Why elect a mayor?
Last month, we wrote that we support the objective of Citizens for an Elected Mayor to change Cleveland Heights’ form of government via charter amendment. Now, we want to explain why.
Our interest in the intricate workings of city government dates to 2015, when CH City Council and the city manager attempted to privatize our water service. Since then, between us we have attended well over 100 meetings of the committee of the whole—the weekly working sessions of city council—along with about 50 regular bi-weekly council meetings.
We have observed City Manager Tanisha Briley grappling with a host of problems created by her predecessor, Robert Downey, whose tenure lasted more than 25 years, until his sudden departure in 2012. Plainly speaking, he left behind a mess. We have seen our part-time city council members struggling to keep up with the legal and practical challenges of maintaining an economically and racially diverse inner-ring suburb in a period of state and federal funding cuts. Most of our council members hold full-time jobs, in addition to juggling the demands of running a city of 45,000 souls. Frankly, we don’t know how they do it.
Here is one consequence of Downey’s inaction, of which council was unaware for some years: The city is now under a consent decree from the U.S. Environmental Protection Agency (EPA) for violations of the Clean Water Act. We are spending $12 million to study how our 100-year-old sewers can be brought into compliance. The cost of actually rebuilding the system is still unknown, but in addition to the final figure, we’ll be on the hook for punitive EPA fines.
Our city needs an elected mayor, accountable to voters, working full time at City Hall. We also need a professionally qualified city administrator to assist the mayor with the day-to-day running of the city. Under this form, city council would serve solely as a legislative body, without also overseeing the chief executive—a more reasonable role for part-time citizen legislators.
In an interview with the Charter Review Commission last year, Briley summed up her job since 2013: “I make the trains run on time.” That’s a vital function, but it falls far short of the leadership Cleveland Heights needs. (She has also lamented, more than once, having to answer to seven bosses, i.e., the members of city council.) What most residents may not understand is that, from 9 a.m. to 5 p.m., Monday through Friday, there is not a single elected official present at City Hall. Our council members may be intelligent and well-meaning, but how can they really know what’s going on?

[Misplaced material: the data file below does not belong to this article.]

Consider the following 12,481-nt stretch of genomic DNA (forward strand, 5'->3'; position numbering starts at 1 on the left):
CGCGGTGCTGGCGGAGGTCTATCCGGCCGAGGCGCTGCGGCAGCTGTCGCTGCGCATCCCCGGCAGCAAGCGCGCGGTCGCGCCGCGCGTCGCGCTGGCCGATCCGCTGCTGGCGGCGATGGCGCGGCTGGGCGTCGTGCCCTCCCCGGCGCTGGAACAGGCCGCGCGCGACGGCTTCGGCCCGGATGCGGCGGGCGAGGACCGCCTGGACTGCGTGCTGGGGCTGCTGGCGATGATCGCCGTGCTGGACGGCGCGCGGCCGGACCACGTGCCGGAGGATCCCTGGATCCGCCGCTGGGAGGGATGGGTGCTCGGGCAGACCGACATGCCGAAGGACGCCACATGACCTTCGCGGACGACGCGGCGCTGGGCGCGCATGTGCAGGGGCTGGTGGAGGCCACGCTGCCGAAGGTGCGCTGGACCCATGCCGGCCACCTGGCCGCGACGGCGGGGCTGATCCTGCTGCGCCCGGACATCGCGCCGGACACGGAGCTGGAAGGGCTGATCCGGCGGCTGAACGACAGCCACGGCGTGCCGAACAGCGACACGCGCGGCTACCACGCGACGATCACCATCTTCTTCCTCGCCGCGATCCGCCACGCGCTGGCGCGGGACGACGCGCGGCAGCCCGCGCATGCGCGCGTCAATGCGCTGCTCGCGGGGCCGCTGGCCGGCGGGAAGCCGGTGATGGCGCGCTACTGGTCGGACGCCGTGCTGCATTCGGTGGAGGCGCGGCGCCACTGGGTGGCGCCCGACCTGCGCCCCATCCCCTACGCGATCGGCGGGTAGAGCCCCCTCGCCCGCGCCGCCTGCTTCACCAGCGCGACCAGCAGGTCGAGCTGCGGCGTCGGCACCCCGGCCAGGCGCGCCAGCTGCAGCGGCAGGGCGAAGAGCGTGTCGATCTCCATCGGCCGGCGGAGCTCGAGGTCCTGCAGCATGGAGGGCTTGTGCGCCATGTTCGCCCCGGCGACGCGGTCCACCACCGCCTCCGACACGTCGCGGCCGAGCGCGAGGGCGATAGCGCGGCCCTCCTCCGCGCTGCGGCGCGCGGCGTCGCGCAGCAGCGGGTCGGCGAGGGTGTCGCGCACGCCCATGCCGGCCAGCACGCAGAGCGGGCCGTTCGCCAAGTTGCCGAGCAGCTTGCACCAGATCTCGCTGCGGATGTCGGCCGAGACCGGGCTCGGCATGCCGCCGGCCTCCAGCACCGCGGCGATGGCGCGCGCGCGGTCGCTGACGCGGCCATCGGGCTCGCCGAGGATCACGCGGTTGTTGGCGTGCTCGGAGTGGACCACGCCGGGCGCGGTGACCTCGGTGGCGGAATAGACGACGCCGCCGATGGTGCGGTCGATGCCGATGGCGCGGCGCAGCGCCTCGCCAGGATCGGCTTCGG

Cleveland Heights has suffered for decades from a lack of vision, leadership, and economic development—deficiencies that long pre-date Briley’s tenure. Council has talked about Top of the Hill for—literally—five decades. Severance has been deteriorating for over 15 years. The Noble commercial strip is moribund, and Coventry has at least 14 commercial vacancies visible from the street. Eleven years after the 2008 financial crisis, the bulk of bank foreclosures are behind us for now, but a huge tax foreclosure crisis looms. Our neighborhoods still suffer from hundreds of vacant and abandoned properties.
Our problems are more than one full-time manager can handle, and management, however competent, is not enough. We need a full-time administrator reporting to a full-time elected mayor, balanced by a council of part-time legislators. That is what Shaker Heights has, as does Davenport, Iowa—where Briley was assistant city administrator before coming to Cleveland Heights.
No system—and no individual—is perfect. But we have seen ample evidence that the current system is not working. It’s time for a change.
[See a related article at www.heightsobserver.org/read/2019/04/30/campaign-for-elected-mayor-moves-ahead.]
Deborah Van Kleef and Carla Rautenberg
Deborah Van Kleef and Carla Rautenberg are longtime residents of Cleveland Heights. Rautenberg served on the Charter Review Commission. Contact them at email@example.com.